As a student pursuing a doctorate in systems design engineering at the University of Waterloo, Alexander Wong didn’t have enough money for the hardware he needed to run his experiments in computer vision. So he invented a technique to make neural network models smaller and faster.
“He was giving a presentation, and somebody said, ‘Hey, your doctorate work is cool, but you know the real secret sauce is the stuff that you created to do your doctorate work, right?’” recalls Sheldon Fernandez.
Fernandez is the CEO of DarwinAI, the Waterloo, Ontario-based startup now commercializing that secret sauce. Wong is the company’s chief scientist. And Intel is helping the company multiply the performance of its remarkable software, from the data center to edge applications.
“We use other forms of artificial intelligence to probe and understand a neural network in a fundamental way,” says Fernandez, describing DarwinAI’s playbook. “We build up a very sophisticated understanding of it, and then we use AI a second time to generate a new family of neural networks that’s as good as the original, a lot smaller and can be explained.”
That last part is critical: A big challenge with AI, says Fernandez, is that “it’s a black box to its designers.” Without knowing how an AI application functions and makes decisions, developers struggle to improve performance or diagnose problems.
An automotive customer of DarwinAI, for instance, was troubleshooting an automated vehicle with a strange tendency to turn left when the sky was a particular shade of purple. DarwinAI’s solution — which it calls Generative Synthesis — helped the team recognize how the vehicle’s behavior was affected by training for certain turning scenarios that had been conducted in the Nevada desert, coincidentally when the sky was that purple hue (read DarwinAI’s recent deep dive on explainability).
Another way to think about Generative Synthesis, Fernandez explains, is to imagine an AI application that looked at a house designed by a human being, noted the architectural contours, and then designed a completely new one that was stronger and more reliable. “Because it’s AI, it sees efficiencies that would just never occur to a human mind,” Fernandez says. “That’s what we are doing with neural networks.” (A neural network is an approach to break down sophisticated tasks into a large number of simple computations.)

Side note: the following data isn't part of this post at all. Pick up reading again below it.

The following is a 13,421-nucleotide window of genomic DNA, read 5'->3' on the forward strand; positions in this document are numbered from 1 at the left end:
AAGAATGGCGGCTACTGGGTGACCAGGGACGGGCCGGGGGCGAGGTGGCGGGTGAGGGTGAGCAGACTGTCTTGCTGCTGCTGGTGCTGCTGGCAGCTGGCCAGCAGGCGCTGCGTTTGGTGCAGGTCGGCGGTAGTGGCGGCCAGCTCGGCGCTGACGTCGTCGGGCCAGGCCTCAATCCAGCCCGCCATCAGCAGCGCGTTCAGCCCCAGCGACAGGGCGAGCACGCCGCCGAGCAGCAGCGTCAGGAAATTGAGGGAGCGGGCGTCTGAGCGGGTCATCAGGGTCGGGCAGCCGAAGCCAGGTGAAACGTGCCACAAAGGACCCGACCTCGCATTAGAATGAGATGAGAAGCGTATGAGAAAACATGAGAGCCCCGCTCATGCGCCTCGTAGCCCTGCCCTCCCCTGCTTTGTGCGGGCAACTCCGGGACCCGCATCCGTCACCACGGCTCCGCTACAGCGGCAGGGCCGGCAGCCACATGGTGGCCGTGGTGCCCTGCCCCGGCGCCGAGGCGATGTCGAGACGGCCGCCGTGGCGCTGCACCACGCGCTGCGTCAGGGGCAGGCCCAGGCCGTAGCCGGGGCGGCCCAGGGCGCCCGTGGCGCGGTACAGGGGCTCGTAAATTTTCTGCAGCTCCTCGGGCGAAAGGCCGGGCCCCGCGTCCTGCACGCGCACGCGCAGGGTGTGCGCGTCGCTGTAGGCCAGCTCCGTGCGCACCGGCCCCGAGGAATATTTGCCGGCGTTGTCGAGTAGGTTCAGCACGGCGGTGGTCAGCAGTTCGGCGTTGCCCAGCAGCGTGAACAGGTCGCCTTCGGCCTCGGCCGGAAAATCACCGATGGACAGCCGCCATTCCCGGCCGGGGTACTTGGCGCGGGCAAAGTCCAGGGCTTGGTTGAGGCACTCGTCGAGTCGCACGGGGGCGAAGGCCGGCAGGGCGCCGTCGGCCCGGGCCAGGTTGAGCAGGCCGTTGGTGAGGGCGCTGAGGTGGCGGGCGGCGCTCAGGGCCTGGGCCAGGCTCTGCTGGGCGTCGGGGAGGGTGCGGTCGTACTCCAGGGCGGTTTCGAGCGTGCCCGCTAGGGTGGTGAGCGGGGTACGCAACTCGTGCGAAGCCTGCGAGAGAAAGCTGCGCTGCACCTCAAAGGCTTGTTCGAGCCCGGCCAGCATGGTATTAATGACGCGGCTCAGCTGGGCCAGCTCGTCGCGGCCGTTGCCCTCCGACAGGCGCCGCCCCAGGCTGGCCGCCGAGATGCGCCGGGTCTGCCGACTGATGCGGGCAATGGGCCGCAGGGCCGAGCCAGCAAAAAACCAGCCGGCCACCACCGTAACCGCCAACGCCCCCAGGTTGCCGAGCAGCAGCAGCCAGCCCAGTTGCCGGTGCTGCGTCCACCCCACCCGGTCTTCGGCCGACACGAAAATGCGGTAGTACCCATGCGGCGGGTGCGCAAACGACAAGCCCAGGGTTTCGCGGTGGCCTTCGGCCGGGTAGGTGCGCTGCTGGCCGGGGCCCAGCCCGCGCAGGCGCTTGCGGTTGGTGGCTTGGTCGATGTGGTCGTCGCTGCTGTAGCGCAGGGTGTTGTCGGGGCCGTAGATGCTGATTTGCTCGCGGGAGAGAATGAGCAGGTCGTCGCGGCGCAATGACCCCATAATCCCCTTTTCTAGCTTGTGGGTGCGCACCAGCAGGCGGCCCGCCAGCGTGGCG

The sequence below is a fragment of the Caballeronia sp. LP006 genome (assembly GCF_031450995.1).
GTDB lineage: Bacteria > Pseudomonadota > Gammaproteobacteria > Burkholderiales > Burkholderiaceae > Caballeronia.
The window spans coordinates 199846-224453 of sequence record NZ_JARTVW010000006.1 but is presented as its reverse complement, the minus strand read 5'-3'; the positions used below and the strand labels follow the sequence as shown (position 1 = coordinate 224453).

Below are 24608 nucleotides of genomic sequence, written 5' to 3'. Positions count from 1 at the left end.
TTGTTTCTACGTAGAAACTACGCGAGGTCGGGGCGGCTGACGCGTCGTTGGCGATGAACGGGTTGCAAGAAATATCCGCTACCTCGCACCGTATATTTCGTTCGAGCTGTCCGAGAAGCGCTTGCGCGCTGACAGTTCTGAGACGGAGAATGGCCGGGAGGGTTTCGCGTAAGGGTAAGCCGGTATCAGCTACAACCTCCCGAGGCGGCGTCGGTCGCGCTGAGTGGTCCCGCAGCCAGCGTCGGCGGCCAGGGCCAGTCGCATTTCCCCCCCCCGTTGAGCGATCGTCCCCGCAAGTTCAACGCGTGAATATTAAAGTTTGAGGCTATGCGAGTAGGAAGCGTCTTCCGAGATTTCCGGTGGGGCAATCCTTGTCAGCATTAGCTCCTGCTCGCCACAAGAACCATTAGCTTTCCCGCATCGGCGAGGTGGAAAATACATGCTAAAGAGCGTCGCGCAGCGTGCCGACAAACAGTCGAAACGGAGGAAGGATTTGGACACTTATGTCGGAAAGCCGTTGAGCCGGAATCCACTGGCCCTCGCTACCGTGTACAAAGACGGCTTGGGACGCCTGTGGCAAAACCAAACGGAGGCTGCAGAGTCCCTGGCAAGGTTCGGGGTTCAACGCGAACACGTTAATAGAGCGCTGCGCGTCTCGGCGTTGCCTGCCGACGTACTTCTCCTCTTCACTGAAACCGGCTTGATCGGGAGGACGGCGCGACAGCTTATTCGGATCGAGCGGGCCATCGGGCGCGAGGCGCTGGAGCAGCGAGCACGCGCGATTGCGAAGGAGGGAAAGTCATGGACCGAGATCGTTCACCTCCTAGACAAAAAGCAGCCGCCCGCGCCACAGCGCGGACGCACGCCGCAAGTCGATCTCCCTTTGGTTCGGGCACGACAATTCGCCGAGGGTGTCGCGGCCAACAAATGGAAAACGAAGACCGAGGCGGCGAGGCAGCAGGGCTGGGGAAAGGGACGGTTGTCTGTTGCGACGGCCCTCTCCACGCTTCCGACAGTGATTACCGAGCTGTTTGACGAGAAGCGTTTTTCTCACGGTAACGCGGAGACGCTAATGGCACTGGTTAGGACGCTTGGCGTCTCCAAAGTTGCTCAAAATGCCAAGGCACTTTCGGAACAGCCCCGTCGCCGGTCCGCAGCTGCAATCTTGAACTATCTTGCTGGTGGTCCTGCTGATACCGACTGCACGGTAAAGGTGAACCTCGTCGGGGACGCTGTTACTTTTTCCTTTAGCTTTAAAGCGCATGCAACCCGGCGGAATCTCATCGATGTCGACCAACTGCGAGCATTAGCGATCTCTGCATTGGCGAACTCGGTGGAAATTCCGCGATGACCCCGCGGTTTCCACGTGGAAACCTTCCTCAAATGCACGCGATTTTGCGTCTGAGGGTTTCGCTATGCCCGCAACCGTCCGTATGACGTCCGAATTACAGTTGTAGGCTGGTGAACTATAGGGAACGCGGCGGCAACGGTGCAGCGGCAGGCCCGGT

Intel is in the business of making AI not only accessible to everyone, but also faster and easier to use. Through the Intel AI Builders program, Intel has worked with DarwinAI to pair Generative Synthesis with the Intel® Distribution of OpenVINO™ toolkit and other Intel AI software components to achieve order-of-magnitude gains in performance.
In a recent case study, neural networks built using the Generative Synthesis platform coupled with Intel® Optimizations for TensorFlow were able to deliver up to 16.3 times and 9.6 times performance increases on two popular image recognition workloads (ResNet50 and NASNet, respectively) over baseline measurements for an Intel Xeon Platinum 8153 processor.
“Intel and DarwinAI frequently work together to optimize and accelerate artificial intelligence performance on a variety of Intel hardware,” says Wei Li, vice president and general manager of Machine Learning Performance at Intel.
The two companies’ tools are “very complementary,” Fernandez says. “You use our tool and get a really optimized neural network and then you use OpenVINO and the Intel tool sets to actually get it onto a device.”
This combination can deliver AI solutions that are simultaneously compact, accurate and tuned for the device where they are deployed, which is becoming critical with the rise of edge computing.
“AI at the edge is something we’re increasingly seeing,” says Fernandez. “We see the edge being one of the themes that is going to dominate the discussion in the next two, three years.”